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Debating a “Hard Landing”

March 24, 2012

This Thursday, March 22, The Guardian (of the UK) published a friendly email “debate” between Andrew Batson, of Gavekal Dragonomics, and me over whether China’s economy faces a “hard landing” in 2012 — with me arguing that it does, and Andrew that it doesn’t.  You can read our exchange below, or access the original here.

Should China be bracing itself for a hard landing?

The China bears grow ever gloomier, while the bulls maintain their confidence. So will the world’s second largest economy see a hard landing in 2012 or can its leaders steer a steady course? Patrick Chovanec of Tsinghua University and Andrew Batson of Beijing-based consultancy Gavekal-Dragonomics debate.

Dear Andrew,

There really are two related but distinct things people have in mind when they talk about a “hard landing” for China. The first is a rapid deceleration of GDP growth – below, say, 7%. The second is some kind of financial crisis. I think we’re already seeing some signs of the first, and the second is a bigger risk than most people appreciate. For the past several years, most of China’s GDP growth has come from a massive investment boom fuelled by easy credit. Unless China sees a major increase in export demand – highly unlikely – or a huge shift towards domestic consumer spending – a lot easier said than done – the only way to hit 8-9% growth is to keep that investment boom going like gangbusters. The problem is, all that easy credit is generating bad debt and inflation. The state banking system can brush bad debt under the rug, but the more bad debt gets rolled over, the less capital is available to fund new projects. The only way to keep the investment boom going is to dramatically expand credit. That would spark inflation and further distort the economy, which China’s leaders know they can’t do. They’ve painted themselves into a corner, and something has to give. Even though the money supply is expanding at a fairly generous rate it’s still not enough. That’s why real estate is collapsing and ambitious public works, like urban subways, are hobbled by lack of funds. Last year, out of China’s 9.2% real rate of GDP growth, five percentage points came from investment in fixed assets. If China builds all the roads, bridges, ports, airports, high-speed rail lines, condos, villas, etc this year that it built last year – an absolutely astounding amount of construction – but NO MORE, GDP growth would fall to just 4.2%. That’s a “hard landing” by anyone’s definition, and from what I can see, it’s already under way. Best, Patrick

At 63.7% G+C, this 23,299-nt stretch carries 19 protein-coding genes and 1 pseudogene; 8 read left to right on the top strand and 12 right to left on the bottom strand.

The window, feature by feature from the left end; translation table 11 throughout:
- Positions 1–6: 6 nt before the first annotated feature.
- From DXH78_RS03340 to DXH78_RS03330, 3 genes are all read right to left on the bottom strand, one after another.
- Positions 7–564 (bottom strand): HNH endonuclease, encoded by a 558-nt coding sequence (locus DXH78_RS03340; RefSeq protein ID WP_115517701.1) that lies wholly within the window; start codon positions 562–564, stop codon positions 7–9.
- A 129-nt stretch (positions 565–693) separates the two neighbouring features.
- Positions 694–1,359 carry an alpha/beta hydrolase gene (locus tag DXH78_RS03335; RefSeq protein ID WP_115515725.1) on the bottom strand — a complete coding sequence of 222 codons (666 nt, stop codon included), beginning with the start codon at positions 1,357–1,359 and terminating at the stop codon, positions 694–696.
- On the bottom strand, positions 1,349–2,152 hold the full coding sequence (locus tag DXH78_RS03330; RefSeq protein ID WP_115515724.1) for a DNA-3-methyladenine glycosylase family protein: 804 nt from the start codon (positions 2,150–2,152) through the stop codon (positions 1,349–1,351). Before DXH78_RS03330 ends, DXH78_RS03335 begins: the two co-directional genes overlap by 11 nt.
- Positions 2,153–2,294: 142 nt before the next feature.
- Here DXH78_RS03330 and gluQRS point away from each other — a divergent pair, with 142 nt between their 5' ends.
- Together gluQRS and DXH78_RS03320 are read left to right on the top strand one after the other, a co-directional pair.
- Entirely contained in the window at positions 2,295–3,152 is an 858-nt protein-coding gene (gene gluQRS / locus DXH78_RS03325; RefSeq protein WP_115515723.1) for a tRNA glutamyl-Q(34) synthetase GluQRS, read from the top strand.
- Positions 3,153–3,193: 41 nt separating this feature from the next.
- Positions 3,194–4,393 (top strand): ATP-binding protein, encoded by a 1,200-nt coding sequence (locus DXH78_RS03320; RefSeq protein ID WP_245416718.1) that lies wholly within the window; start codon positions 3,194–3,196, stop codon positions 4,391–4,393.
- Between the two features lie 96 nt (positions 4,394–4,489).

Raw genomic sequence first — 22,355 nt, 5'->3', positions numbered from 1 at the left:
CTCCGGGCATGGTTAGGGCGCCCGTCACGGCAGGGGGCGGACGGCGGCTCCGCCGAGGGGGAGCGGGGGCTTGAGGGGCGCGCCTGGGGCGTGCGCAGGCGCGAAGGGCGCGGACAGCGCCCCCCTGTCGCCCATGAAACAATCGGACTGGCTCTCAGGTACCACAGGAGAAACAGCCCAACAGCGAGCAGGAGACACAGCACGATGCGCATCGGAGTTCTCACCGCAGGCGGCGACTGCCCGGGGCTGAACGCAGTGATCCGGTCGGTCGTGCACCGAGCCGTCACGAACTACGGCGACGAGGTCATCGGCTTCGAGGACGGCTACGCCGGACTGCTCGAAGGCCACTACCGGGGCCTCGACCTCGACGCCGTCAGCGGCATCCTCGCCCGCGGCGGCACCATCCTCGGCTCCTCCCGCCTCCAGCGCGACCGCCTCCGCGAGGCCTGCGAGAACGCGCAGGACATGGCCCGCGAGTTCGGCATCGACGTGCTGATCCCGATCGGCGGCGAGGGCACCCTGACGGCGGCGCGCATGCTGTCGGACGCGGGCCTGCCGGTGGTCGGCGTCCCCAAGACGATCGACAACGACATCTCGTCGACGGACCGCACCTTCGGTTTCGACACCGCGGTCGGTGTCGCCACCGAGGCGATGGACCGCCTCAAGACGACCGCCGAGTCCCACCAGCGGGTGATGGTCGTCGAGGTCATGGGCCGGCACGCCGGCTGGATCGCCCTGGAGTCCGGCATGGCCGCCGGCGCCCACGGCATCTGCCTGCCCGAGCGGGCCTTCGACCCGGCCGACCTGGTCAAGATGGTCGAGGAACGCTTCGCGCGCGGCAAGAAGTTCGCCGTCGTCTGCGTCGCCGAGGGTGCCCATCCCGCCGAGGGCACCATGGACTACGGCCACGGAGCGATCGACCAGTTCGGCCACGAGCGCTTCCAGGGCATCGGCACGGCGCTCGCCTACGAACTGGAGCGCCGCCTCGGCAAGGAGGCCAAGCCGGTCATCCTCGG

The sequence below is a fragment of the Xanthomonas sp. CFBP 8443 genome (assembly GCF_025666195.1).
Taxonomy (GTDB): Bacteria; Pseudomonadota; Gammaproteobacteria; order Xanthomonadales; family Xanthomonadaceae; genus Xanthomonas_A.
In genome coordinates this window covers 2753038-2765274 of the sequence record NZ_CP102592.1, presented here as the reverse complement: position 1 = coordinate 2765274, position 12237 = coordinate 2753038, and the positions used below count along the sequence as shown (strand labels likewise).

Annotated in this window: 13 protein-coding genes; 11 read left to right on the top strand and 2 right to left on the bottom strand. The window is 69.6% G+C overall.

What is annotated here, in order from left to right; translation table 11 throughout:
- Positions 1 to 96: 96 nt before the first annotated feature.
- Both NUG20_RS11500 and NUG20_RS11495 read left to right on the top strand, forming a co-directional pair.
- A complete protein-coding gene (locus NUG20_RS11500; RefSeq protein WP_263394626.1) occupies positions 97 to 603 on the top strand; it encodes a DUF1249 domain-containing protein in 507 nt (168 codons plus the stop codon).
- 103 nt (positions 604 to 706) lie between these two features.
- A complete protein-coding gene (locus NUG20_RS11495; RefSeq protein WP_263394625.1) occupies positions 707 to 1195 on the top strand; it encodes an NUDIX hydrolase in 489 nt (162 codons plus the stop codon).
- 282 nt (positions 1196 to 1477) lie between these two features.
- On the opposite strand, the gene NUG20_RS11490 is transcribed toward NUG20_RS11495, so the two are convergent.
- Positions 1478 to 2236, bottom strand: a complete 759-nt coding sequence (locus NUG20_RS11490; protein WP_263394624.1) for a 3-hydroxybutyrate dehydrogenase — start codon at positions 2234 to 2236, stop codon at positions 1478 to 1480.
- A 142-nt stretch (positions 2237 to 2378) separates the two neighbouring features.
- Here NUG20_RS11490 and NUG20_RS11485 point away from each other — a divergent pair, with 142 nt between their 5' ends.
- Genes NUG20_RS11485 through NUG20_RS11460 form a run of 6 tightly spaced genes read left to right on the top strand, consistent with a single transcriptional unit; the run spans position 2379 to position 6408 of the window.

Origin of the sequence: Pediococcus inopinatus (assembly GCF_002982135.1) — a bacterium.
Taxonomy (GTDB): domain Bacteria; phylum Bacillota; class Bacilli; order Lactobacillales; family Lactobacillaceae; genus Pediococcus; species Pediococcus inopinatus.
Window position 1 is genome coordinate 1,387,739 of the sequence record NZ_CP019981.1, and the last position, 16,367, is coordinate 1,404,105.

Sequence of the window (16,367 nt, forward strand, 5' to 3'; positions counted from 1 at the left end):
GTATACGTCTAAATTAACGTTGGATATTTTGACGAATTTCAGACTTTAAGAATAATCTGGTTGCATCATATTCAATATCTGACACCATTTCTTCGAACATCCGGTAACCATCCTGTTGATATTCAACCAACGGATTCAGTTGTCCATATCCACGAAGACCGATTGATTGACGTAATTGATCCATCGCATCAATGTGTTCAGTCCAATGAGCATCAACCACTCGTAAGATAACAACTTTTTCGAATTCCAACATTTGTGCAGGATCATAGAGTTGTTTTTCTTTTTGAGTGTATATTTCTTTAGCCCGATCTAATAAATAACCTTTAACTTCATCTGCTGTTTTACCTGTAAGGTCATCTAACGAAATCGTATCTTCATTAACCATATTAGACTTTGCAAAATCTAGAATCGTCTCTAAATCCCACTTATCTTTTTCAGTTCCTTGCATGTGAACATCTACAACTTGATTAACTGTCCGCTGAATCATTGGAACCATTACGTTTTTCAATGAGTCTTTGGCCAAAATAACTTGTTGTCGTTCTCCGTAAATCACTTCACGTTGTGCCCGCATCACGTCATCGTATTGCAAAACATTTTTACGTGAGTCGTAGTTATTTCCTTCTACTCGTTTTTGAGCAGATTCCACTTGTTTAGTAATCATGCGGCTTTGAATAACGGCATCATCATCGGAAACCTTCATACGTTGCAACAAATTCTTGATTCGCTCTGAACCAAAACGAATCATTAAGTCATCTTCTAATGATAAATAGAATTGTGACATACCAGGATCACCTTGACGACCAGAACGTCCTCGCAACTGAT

Dear Patrick,